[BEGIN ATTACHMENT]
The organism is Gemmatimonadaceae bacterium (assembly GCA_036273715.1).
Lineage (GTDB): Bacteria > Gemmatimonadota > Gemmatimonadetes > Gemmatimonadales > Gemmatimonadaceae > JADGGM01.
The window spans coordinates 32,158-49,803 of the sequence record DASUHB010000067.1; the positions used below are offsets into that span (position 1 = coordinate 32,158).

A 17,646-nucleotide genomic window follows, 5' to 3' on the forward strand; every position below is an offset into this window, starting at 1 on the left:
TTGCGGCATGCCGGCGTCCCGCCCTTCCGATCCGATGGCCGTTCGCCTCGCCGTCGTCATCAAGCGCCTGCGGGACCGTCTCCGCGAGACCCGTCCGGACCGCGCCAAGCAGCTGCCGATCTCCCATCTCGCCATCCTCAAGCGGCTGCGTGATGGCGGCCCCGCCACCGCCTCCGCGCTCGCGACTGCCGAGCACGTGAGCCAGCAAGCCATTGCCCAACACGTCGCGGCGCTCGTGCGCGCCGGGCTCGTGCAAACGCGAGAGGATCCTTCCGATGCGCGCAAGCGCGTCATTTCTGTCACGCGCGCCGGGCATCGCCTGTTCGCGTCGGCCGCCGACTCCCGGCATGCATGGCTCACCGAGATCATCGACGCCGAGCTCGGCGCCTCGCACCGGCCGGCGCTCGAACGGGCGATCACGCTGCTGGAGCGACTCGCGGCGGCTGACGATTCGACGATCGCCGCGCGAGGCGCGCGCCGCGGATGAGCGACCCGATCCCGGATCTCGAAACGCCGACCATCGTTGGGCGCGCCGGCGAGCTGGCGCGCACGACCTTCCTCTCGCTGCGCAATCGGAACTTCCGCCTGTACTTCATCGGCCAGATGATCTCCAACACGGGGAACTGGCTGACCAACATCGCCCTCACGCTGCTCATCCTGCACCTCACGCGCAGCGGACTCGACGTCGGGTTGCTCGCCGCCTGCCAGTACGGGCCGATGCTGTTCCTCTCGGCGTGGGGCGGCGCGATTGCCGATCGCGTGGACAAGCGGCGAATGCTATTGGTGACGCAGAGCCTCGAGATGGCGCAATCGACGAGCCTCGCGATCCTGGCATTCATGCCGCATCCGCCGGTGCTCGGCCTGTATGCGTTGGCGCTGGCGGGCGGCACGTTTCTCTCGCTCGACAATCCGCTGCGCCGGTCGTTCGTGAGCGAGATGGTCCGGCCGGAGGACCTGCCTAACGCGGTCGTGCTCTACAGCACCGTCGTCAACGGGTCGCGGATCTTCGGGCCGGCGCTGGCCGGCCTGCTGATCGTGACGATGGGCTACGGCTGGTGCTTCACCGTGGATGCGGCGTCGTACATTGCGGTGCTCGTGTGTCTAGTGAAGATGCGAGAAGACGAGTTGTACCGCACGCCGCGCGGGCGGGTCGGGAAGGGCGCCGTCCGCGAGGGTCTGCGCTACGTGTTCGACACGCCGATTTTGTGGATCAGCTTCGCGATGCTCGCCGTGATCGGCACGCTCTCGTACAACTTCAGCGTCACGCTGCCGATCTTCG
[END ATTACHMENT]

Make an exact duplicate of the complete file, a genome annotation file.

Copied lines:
The organism is Gemmatimonadaceae bacterium (assembly GCA_036273715.1).
Lineage (GTDB): Bacteria > Gemmatimonadota > Gemmatimonadetes > Gemmatimonadales > Gemmatimonadaceae > JADGGM01.
The window spans coordinates 32,158-49,803 of the sequence record DASUHB010000067.1; the positions used below are offsets into that span (position 1 = coordinate 32,158).

A 17,646-nucleotide genomic window follows, 5' to 3' on the forward strand; every position below is an offset into this window, starting at 1 on the left:
TTGCGGCATGCCGGCGTCCCGCCCTTCCGATCCGATGGCCGTTCGCCTCGCCGTCGTCATCAAGCGCCTGCGGGACCGTCTCCGCGAGACCCGTCCGGACCGCGCCAAGCAGCTGCCGATCTCCCATCTCGCCATCCTCAAGCGGCTGCGTGATGGCGGCCCCGCCACCGCCTCCGCGCTCGCGACTGCCGAGCACGTGAGCCAGCAAGCCATTGCCCAACACGTCGCGGCGCTCGTGCGCGCCGGGCTCGTGCAAACGCGAGAGGATCCTTCCGATGCGCGCAAGCGCGTCATTTCTGTCACGCGCGCCGGGCATCGCCTGTTCGCGTCGGCCGCCGACTCCCGGCATGCATGGCTCACCGAGATCATCGACGCCGAGCTCGGCGCCTCGCACCGGCCGGCGCTCGAACGGGCGATCACGCTGCTGGAGCGACTCGCGGCGGCTGACGATTCGACGATCGCCGCGCGAGGCGCGCGCCGCGGATGAGCGACCCGATCCCGGATCTCGAAACGCCGACCATCGTTGGGCGCGCCGGCGAGCTGGCGCGCACGACCTTCCTCTCGCTGCGCAATCGGAACTTCCGCCTGTACTTCATCGGCCAGATGATCTCCAACACGGGGAACTGGCTGACCAACATCGCCCTCACGCTGCTCATCCTGCACCTCACGCGCAGCGGACTCGACGTCGGGTTGCTCGCCGCCTGCCAGTACGGGCCGATGCTGTTCCTCTCGGCGTGGGGCGGCGCGATTGCCGATCGCGTGGACAAGCGGCGAATGCTATTGGTGACGCAGAGCCTCGAGATGGCGCAATCGACGAGCCTCGCGATCCTGGCATTCATGCCGCATCCGCCGGTGCTCGGCCTGTATGCGTTGGCGCTGGCGGGCGGCACGTTTCTCTCGCTCGACAATCCGCTGCGCCGGTCGTTCGTGAGCGAGATGGTCCGGCCGGAGGACCTGCCTAACGCGGTCGTGCTCTACAGCACCGTCGTCAACGGGTCGCGGATCTTCGGGCCGGCGCTGGCCGGCCTGCTGATCGTGACGATGGGCTACGGCTGGTGCTTCACCGTGGATGCGGCGTCGTACATTGCGGTGCTCGTGTGTCTAGTGAAGATGCGAGAAGACGAGTTGTACCGCACGCCGCGCGGGCGGGTCGGGAAGGGCGCCGTCCGCGAGGGTCTGCGCTACGTGTTCGACACGCCGATTTTGTGGATCAGCTTCGCGATGCTCGCCGTGATCGGCACGCTCTCGTACAACTTCAGCGTCACGCTGCCGATCTTCG